From the outset of Year 7, we follow a series of schemes of learning that blend skills and content. Students are introduced to a range of text types from non-fiction to poetry and begin to build the skills necessary for future success. Our aim is to build on students’ learning from KS2 and continue to develop their ability in English. Throughout the year, we assess pupils’ reading and writing via the APP assessment model and continually offer feedback and targets, to create a dialogue between the students and teachers, in order to help all of our pupils achieve and indeed exceed expected progress.
In Year 8, we build on the good progress and learning that has been established in Year 7 and introduce the students to increasingly complex ideas and texts. We recognise the need to encourage creativity as well as build skills, so as our students move through Year 8, they are immersed in work that is not only a stepping stone for later GCSE success, but which will also give them a wider cultural knowledge, as well as offer them the opportunity to begin to develop their own analytical appreciation of a variety of works. This sort of learning is fostered through our work with The University of Cambridge and such innovative schemes as our Storytelling Project.
During Years 9, 10 & 11 our focus is on preparing the students for GCSE success, at both English Language and Literature GCSE courses. The highly regarded Cambridge iGCSE course allows our students to refine their skills in the production of coursework, speaking and listening presentations and terminal examinations. As we move to a 3 year Key Stage 4, Year 9 starts with learning and applying new skills in reading and writing, studying several key texts from drama to novels and a range of poetry.
Cambridge international Level1/2 Certificate First Language English (0522)
Candidates sit either Core (C-G) or Extended (A*-E) tier assessments.
Paper 1 involves answering 3 questions on 2 passages to test students’ understanding of what they have read. This paper lasts for 1 hour and 45 minutes for Core candidates and 2 hours for Extended and is worth 40% of the final mark.
The next component involves 3 written coursework assignments- each of which is between 500 and 800 words in length, which we mark and the exam board moderate. This is also worth 40% of the final GCSE mark.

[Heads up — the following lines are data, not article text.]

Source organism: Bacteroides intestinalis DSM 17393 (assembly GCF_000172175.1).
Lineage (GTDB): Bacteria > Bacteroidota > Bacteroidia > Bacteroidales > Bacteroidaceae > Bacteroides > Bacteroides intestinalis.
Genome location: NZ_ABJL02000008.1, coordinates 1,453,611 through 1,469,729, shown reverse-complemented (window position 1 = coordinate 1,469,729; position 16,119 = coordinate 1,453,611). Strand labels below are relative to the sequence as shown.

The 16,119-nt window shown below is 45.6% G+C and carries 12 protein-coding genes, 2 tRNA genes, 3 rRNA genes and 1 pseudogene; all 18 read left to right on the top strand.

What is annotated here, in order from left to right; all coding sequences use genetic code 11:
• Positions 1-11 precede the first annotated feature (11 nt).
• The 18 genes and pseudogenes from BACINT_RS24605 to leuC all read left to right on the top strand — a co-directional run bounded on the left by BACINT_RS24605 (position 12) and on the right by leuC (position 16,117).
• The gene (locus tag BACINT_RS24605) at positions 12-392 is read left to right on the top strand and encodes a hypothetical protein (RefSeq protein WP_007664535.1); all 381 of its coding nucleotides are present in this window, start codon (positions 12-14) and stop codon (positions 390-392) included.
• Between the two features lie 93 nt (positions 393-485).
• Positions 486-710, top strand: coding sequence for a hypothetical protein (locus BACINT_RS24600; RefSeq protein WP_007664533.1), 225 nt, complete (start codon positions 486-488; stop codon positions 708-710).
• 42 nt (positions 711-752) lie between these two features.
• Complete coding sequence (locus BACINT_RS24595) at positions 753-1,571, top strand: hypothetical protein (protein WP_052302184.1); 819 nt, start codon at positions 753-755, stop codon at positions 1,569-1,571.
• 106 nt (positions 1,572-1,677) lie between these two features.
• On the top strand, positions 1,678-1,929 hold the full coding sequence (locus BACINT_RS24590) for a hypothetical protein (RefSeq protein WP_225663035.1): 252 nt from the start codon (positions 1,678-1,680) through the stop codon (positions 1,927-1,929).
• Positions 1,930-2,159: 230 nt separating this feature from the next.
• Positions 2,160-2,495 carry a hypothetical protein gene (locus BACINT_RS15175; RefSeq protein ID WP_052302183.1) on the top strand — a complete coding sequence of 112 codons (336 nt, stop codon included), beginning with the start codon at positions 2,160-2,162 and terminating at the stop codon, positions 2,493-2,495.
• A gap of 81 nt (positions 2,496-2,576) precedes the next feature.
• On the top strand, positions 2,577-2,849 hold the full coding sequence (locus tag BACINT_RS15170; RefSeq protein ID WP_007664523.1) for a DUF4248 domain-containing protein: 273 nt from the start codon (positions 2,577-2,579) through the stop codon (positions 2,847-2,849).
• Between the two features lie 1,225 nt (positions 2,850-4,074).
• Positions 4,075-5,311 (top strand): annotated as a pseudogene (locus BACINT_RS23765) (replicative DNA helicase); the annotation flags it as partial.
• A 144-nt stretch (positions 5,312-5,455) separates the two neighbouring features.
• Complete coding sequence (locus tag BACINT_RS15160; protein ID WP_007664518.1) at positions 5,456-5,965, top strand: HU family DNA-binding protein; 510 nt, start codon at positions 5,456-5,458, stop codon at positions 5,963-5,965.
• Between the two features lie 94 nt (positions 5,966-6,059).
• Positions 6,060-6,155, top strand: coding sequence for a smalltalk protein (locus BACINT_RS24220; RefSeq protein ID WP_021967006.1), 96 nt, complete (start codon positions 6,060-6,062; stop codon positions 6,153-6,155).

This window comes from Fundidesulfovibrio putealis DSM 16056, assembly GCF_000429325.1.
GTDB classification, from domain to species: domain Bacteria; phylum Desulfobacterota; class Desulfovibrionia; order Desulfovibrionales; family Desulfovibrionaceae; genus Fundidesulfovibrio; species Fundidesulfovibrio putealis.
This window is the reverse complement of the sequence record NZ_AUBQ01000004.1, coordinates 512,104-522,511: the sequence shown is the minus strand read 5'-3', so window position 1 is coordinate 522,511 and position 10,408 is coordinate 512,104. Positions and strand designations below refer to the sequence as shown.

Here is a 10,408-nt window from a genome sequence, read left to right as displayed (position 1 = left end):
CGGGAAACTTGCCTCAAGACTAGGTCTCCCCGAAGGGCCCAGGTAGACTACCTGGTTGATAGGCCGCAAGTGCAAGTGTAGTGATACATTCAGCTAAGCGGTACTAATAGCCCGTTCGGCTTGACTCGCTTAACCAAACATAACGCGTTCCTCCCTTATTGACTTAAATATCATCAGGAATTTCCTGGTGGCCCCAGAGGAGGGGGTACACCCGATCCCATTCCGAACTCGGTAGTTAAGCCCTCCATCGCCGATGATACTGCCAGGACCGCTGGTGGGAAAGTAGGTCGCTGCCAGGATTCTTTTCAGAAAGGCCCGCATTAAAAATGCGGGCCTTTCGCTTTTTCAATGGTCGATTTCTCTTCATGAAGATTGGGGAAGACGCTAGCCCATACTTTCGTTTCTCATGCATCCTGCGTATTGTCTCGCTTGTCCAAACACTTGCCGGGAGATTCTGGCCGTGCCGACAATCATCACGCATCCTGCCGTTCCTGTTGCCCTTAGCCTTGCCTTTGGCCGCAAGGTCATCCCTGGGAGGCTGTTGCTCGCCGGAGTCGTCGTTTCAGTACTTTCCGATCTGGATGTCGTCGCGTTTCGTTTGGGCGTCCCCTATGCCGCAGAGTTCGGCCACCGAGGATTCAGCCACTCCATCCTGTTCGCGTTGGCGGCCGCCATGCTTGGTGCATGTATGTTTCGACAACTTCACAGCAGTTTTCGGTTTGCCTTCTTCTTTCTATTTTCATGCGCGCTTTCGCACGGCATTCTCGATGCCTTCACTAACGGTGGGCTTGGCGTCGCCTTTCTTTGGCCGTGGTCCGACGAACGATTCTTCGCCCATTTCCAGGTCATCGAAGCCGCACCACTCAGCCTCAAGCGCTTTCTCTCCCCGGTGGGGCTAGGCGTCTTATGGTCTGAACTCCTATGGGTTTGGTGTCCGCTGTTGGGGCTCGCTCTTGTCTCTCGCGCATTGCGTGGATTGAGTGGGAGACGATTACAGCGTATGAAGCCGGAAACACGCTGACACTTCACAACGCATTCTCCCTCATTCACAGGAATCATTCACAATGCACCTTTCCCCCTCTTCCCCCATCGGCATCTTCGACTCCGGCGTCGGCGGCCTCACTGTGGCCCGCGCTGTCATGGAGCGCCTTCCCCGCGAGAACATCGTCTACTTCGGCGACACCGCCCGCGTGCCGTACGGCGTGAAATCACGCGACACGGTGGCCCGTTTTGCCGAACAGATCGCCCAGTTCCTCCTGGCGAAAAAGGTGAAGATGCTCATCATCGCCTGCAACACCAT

The final component involves a Speaking and Listening presentation, in which candidates undertake an individual task and then take part in a discussion, responding to a series of teacher’s questions. These activities are recorded and are worth 20% of the final mark.
Literature exam: www.cie.org.uk
Cambridge International Literature iGCSE (0486)
Candidates sit a single tiered course of assessment. This involves 2 exams and a portfolio of 2 assignments.
The first component (Paper 1) is based on poetry and prose studied in class. This involves answering 2 questions: 1 on poetry; 1 on prose. This paper lasts for 1 hour and 30 minutes and is worth 50% of the final mark.
The next component (component 3) involves an examination on drama and requires students to respond to a drama text (pupils are permitted to have clean copies of the text present during the exam). This exam consists of a single question, lasting for 45 minutes and worth 25% of the final mark.
The final component (component 5) involves 2 written coursework assignments- each on a different text – though 1 text can overlap with a text studied in the Paper 1 exam. Each assignment is between 600 and 1200 words in length, which we mark and the exam board moderate. This is also worth 25% of the final GCSE mark.
Many students interested in English Language choose to pursue a career in the media, whether as a journalist or in another writing related job. It is also a versatile subject and so it is possible to move into different careers that use the many skills you have obtained over the duration of your course. Publishing is another great career that English graduates have recently began to pursue.